by Annie Mueller
I’m serving my daughter stale crackers and some cubes of cheddar for lunch because I’ve been too busy pushing through another article to go buy groceries. She munches away, but I feel the eyes of the world peering in my large front window, hear their voices saying, “What is she thinking?”
Some days I’m clear. I’m set. I’m confident. Other days I think I must be ruining my children, damaging their psyches, sending them unalterable signals that will make them question my love. I comfort myself in these times by thinking back to my own childhood and realizing how much I don’t remember.
I don’t remember ever feeling unloved, even though my Mom was busy over the years heading up local and state organizations and running a variety of small business ventures. Sometimes my questions had to wait because she was on a phone call. Sometimes we spent Saturday afternoon helping her stuff mailers for a state-wide convention.
I don’t remember every feeling neglected, though we ate out-of-the-freezer fish sticks or chicken pot pies or canned tomato soup for lunch many days. I don’t remember feeling unimportant, even when Mom was too busy for an hour of coloring with me.
What I do remember gives me a clue for my own life. I remember a busy, happy Mom with plates spinning and heart racing, who enjoyed the adventure of keeping it all together, who relished both the adrenaline and the relaxation. Sure, she messed up on some stuff. She probably made bad decisions sometimes. Maybe there were even entire weeks when she was just off balance on key areas of life. But I didn’t know that then, and I can’t feel any negative effects from it now.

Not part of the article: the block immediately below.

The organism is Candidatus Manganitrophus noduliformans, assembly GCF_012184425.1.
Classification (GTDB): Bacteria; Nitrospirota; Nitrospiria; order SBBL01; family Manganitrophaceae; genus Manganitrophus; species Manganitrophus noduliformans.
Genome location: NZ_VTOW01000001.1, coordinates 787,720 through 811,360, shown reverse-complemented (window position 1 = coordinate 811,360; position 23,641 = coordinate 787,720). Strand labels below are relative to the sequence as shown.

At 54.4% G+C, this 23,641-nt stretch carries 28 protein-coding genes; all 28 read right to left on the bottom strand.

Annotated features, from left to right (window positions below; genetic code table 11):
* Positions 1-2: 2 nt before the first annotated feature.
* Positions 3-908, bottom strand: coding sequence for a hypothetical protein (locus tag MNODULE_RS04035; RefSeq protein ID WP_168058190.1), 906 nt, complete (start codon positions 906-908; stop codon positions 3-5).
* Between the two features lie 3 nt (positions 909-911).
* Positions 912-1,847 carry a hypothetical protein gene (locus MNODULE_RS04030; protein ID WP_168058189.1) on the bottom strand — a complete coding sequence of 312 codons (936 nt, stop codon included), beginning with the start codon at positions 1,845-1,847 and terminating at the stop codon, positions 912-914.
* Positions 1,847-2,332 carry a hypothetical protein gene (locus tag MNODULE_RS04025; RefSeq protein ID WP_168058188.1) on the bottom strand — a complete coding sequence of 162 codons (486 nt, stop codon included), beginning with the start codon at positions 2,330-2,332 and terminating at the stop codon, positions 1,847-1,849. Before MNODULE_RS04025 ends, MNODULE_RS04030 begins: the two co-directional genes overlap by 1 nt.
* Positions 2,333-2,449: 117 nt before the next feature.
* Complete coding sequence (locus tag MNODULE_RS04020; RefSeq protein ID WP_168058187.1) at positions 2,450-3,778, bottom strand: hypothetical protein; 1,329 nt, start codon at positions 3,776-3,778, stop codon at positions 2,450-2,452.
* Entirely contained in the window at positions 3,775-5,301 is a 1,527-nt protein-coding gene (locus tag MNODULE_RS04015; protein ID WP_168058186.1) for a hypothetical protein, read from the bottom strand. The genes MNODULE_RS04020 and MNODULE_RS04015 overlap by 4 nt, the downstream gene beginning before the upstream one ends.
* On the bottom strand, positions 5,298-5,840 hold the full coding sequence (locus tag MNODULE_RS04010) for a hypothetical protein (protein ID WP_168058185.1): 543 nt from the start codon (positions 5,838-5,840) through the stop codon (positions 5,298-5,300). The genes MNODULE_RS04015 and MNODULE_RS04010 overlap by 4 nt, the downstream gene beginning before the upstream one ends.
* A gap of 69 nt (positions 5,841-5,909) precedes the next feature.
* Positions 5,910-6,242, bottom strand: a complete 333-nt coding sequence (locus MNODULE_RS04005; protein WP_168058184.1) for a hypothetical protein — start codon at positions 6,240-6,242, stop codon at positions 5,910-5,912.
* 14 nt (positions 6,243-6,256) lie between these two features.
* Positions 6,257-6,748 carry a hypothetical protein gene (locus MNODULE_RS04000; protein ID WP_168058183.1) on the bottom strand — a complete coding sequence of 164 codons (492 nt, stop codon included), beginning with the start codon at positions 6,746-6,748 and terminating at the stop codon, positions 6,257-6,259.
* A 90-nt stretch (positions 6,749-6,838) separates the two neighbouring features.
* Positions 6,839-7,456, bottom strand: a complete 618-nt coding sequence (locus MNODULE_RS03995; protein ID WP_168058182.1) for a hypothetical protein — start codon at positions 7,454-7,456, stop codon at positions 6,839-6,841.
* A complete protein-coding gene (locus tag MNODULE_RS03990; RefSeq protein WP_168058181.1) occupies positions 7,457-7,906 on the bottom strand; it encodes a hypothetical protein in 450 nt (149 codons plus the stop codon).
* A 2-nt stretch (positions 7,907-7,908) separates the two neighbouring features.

That’s what I think about as I wipe the cracker crumbs off my daughter’s hands and off my laptop. My son gurgles at me from the floor and continues to chew on the book corner. Their childhood won’t be perfect, but that’s okay. They won’t remember it wasn’t perfect; they’ll remember that I was here, with a whole lot of imperfect love. And someday they’ll forgive me for using them as content.
Annie Mueller feeds her kids with one hand and scrolls through websites with the other. Her children have survived so far. She writes about working at home, writing, reading, and building a better life at www.SisterWisdom.com.